My viscosity came back the same as yours. I had 2,000 miles on my oil. I talked to an expert about my analysis. He thought my dilution could be as high as 10%. I drained 4.3 quarts from the sump, which is a quart more than should have been there. The percentage of dilution was at their critical level. He thought substituting a quart of 0W-30 might help keep the viscosity in range. I am going to change the oil between every one to two thousand miles. I used Oil Analyzers.
I just changed the oil again...it only had about 1200 on it and i drained approximately 4.3 qts which is about the same as last time. I'm going to send it to Oil Analyzers this time...Guess we'll see.
 

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20-weight oils used to have a very large (the largest of any SAE oil, in fact) 100C viscosity range of 6.0-9.1. Since the introduction of 0w-16 oils this has been tightened to 6.9-9.1. So Blackstone’s range is a bit out of date.

In any event, oil makers who have to meet the applicable performance standards all have oils that have 100C viscosity much higher: most are in the upper 8s. This tells me that an oil with a lower viscosity likely wouldn’t meet the appropriate standards. So having an oil with a viscosity less than 6 seems bound to compromise performance, even forgetting that gasoline may be a good solvent but a lousy lubricant.
Yes, the OP clearly posted his 0W-20 oil started in the upper 8's when it was put in the engine. However, once it's been in the engine for thousands of miles, the viscosity will decrease. My point being, 5.78 is just under the 6.0 that Blackstone says is the minimum, so I wouldn't be too worried about severe long term engine wear given those numbers that were posted and possibly starting with a slightly thicker oil, or one that is a bit more tolerant to decreased viscosity with OD (like the Castrol Edge data posted in another forum), one might be able to stay within the recommend min viscosity between oil changes.
 

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My viscosity came back the same as yours. I had 2,000 miles on my oil. I talked to an expert about my analysis. He thought my dilution could be as high as 10%. I drained 4.3 quarts from the sump, which is a quart more than should have been there. The percentage of dilution was at their critical level. He thought substituting a quart of 0W-30 might help keep the viscosity in range. I am going to change the oil between every one to two thousand miles. I used Oil Analyzers.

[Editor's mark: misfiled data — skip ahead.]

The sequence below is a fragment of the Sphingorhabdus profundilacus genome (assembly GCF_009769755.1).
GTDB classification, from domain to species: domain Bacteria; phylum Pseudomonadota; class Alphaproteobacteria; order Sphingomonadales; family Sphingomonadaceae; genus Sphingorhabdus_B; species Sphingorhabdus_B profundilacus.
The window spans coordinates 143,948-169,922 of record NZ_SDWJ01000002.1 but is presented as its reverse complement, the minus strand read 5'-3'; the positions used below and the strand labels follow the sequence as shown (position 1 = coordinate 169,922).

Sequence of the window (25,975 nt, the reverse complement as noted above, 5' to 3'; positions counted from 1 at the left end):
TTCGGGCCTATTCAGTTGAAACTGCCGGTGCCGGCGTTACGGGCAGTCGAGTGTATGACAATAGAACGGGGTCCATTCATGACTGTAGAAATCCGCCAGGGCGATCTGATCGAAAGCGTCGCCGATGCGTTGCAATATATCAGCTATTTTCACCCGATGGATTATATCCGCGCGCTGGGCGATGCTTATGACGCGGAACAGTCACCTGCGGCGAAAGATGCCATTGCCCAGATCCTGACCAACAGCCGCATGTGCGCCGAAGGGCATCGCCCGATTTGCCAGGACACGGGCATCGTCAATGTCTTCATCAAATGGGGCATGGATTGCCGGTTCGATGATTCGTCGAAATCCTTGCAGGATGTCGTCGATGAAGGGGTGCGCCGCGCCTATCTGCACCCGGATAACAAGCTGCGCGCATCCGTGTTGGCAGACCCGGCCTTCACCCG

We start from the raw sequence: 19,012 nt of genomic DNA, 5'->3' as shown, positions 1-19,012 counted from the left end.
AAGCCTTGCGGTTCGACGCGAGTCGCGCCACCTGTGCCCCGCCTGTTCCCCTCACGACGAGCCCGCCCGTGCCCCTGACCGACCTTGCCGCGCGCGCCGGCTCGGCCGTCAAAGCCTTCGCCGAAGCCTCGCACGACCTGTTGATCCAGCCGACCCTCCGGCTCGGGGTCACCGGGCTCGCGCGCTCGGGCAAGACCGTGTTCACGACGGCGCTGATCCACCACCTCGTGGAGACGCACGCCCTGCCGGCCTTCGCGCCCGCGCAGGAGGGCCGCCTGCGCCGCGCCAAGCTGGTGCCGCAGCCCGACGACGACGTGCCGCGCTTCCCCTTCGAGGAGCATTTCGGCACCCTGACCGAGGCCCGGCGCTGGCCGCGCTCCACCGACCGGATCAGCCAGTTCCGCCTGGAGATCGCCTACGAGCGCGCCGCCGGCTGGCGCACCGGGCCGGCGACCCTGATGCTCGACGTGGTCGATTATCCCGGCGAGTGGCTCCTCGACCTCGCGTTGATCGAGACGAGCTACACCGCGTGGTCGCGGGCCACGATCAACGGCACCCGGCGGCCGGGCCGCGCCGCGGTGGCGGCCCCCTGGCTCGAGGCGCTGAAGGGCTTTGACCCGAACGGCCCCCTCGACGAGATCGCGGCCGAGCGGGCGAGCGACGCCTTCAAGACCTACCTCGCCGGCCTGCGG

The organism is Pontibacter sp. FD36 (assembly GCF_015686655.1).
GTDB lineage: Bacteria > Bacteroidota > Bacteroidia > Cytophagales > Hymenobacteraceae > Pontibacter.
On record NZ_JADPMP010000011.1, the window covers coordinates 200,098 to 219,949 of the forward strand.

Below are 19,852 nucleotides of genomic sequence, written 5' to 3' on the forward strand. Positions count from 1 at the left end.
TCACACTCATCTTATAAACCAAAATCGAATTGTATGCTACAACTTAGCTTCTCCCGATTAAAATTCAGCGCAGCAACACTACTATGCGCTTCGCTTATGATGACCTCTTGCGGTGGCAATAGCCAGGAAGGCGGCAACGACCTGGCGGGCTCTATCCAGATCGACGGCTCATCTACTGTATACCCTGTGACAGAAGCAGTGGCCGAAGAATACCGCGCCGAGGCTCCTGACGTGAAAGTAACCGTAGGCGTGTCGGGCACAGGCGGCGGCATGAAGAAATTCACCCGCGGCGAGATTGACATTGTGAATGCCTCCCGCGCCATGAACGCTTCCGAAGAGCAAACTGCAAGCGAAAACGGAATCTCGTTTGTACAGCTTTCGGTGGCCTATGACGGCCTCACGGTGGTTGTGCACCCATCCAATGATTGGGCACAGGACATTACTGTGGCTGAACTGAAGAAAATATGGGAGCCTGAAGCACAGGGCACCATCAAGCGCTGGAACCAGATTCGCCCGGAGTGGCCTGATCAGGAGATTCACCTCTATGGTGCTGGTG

4.3 minus 3.7 = 1 qt?
 

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Yes, the OP clearly posted his 0W-20 oil started in the upper 8's when it was put in the engine. However, once it's been in the engine for thousands of miles, the viscosity will decrease. My point being, 5.78 is just under the 6.0 that Blackstone says is the minimum, so I wouldn't be too worried about severe long term engine wear given those numbers that were posted and possibly starting with a slightly thicker oil, or one that is a bit more tolerant to decreased viscosity with OD (like the Castrol Edge data posted in another forum), one might be able to stay within the recommend min viscosity between oil changes.
Absent fuel dilution engine oils will shear as long molecules are shortened. But the viscosity decrease from this phenomenon is usually pretty minor: 1 cSt or less. In the OP’s case, the rest of the viscosity decrease is almost surely because of fuel dilution.

And even if the 1.5T can tolerate much reduced viscosity, there’s still the issue of gasoline being a lousy lubricant. I acknowledge this could have a happy ending, but it does seem Honda is surprised by what’s happening in the real world and is attempting to “Fix” the problem. So this phenomenon seems outside of Honda’s testing experience and one has to wonder if Honda’s statements that this is “harmless” is more hope than fact. Can’t blame owners for their concern.
 

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And even if the 1.5T can tolerate much reduced viscosity, there’s still the issue of gasoline being a lousy lubricant. I acknowledge this could have a happy ending, but it does seem Honda is surprised by what’s happening in the real world and is attempting to “Fix” the problem. So this phenomenon seems outside of Honda’s testing experience and one has to wonder if Honda’s statements that this is “harmless” is more hope than fact. Can’t blame owners for their concern.
Has Honda ever actually said it’s “harmless”? I’ve seen lots of comments that it’s “normal” and “as designed” but if there is a flawed design then excessive fuel dilution could be normal to design, but still harmful long term.

Looking at the Honda Canada announcement for the “fix”, Honda said it “has no reason to believe that this potential issue affects the safe operation of a vehicle if results in regulatory non-compliance.” It doesn’t say anything about whether oil dilution is harmful...